Related: HOW TO FAccT Area Chair

Why do I need to write a review?

Your review is important for two reasons:

  1. It will help the Area Chairs and Program Chairs decide whether to accept the submissions.

  2. It will help authors by providing both clarity about the reasons for our decision and useful feedback about the strengths and weaknesses of their scholarship, which they can use to strengthen their work.

Please make your review as detailed and informative as possible -- short, superficial reviews that venture uninformed opinions or guesses are worse than no review, since they may result in the rejection of a high-quality submission.

FAccT is a community, and every paper submitted to the conference is submitted out of a desire to be part of that community. Reviewers are already de facto part of the FAccT community. Please be welcoming to those who are trying to join you, or who are already here. Reviews can convey all the information necessary to inform a considered editorial judgment without making anyone feel bad about themselves or their work. Please re-read your reviews before you submit them, and make sure that the tone is constructive and kind, even if the verdict is critical.

What belongs in my review?

Please describe and consider the strengths of the submission. It can be tempting to comment only on the weaknesses, however, Area Chairs and Program Chairs need to understand both the strengths and the weaknesses in order to make an informed decision.

  1. Summary of contribution: Summarize the main ideas of the submission and explain any contributions to the literature, especially in relation to previous work at FAT*/FAccT as well as other archival conferences and discipline-specific journals. This section helps to ground reviews in the full details of the paper, reminds us why the paper matters, and is invaluable to Area Chairs and Program Chairs.
  2. Quality: FAccT is committed to strengthening the disciplinary and interdisciplinary areas it touches by maintaining a high standard of quality in the submissions it accepts. Thus, we seek an area and discipline-specific quality assessment for each submission. Please see Quality Assessment Criteria for more guidance on this criterion.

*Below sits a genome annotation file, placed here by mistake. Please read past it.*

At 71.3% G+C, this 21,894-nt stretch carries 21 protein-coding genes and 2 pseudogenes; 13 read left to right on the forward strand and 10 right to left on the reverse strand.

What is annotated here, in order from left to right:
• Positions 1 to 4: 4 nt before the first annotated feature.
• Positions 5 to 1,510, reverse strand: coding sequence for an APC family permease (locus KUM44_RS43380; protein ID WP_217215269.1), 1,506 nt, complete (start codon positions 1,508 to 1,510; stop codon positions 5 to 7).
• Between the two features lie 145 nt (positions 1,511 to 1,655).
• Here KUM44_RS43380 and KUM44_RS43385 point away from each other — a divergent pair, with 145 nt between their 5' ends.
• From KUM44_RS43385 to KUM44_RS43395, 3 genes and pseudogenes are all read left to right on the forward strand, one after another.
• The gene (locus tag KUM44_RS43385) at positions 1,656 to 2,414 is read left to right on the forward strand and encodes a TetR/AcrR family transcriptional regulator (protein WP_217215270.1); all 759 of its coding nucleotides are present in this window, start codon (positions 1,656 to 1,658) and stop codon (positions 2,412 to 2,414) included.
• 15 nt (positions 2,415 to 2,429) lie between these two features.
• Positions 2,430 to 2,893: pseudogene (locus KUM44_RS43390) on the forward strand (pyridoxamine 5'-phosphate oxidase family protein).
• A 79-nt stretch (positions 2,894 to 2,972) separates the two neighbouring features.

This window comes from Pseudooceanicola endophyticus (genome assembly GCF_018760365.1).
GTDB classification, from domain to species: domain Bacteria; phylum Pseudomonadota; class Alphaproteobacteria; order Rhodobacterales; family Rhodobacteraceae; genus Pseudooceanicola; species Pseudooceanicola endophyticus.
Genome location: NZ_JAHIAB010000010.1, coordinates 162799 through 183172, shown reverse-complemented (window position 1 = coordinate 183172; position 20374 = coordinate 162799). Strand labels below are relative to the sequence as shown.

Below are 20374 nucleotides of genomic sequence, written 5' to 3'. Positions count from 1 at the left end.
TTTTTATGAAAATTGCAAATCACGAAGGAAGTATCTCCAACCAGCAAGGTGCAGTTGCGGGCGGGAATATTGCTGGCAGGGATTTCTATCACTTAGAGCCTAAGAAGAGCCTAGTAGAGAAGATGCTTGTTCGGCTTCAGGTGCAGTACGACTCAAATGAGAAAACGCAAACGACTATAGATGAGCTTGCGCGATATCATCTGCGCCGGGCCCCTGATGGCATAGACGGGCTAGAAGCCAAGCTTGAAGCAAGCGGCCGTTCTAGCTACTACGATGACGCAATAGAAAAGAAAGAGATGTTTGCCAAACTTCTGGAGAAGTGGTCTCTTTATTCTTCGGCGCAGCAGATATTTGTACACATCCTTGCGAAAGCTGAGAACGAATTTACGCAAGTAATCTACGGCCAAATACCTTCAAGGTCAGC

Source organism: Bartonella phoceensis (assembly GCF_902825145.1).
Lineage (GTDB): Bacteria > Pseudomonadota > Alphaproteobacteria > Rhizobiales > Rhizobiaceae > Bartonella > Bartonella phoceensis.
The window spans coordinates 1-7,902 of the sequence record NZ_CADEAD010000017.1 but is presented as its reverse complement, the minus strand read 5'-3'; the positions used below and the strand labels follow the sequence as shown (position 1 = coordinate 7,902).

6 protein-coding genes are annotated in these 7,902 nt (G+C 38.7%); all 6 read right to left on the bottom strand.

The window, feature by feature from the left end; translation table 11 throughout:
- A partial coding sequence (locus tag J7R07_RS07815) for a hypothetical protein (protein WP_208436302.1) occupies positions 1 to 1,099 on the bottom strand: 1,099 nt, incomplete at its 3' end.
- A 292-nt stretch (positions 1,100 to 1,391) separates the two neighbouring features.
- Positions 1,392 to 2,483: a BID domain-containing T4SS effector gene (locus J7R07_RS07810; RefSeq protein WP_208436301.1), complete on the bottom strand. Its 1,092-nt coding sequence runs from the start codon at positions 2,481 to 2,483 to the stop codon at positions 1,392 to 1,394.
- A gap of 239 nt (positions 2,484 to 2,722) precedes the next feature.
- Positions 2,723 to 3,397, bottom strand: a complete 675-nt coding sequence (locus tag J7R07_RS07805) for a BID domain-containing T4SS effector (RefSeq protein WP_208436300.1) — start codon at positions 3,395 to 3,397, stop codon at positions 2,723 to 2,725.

3. Clarity: A superbly written paper provides enough information for an expert reader to reproduce its results or reach similar conclusions based on the analysis, and for a novice reader to understand the basics of the work. Please see Clarity Assessment Criteria for detailed suggestions.
  4. Originality: Strong work makes an original contribution. Please see Originality Assessment Criteria for more information.
  5. Scholarship: Strong work cites relevant prior work, and makes clear how it relates to that work. For more guidance, see Scholarship: Detailed Criteria.
  6. Significance/Impact: Strong work makes a contribution that is important to the FAccT academic field. See Significance: Detailed Criteria.
  7. Relevance: If you believe that a submission is out of scope for FAccT, then please justify this judgement appropriately. In formulating this judgment, you may find it helpful to review the Areas of Interest found in the Call for Papers. Note that this list of topics was not meant to be all-inclusive. We welcome submissions that address other important problems surrounding the fairness, accountability and transparency of socio-technical systems.

Overall Score

Please provide an “Overall Score” for each submission.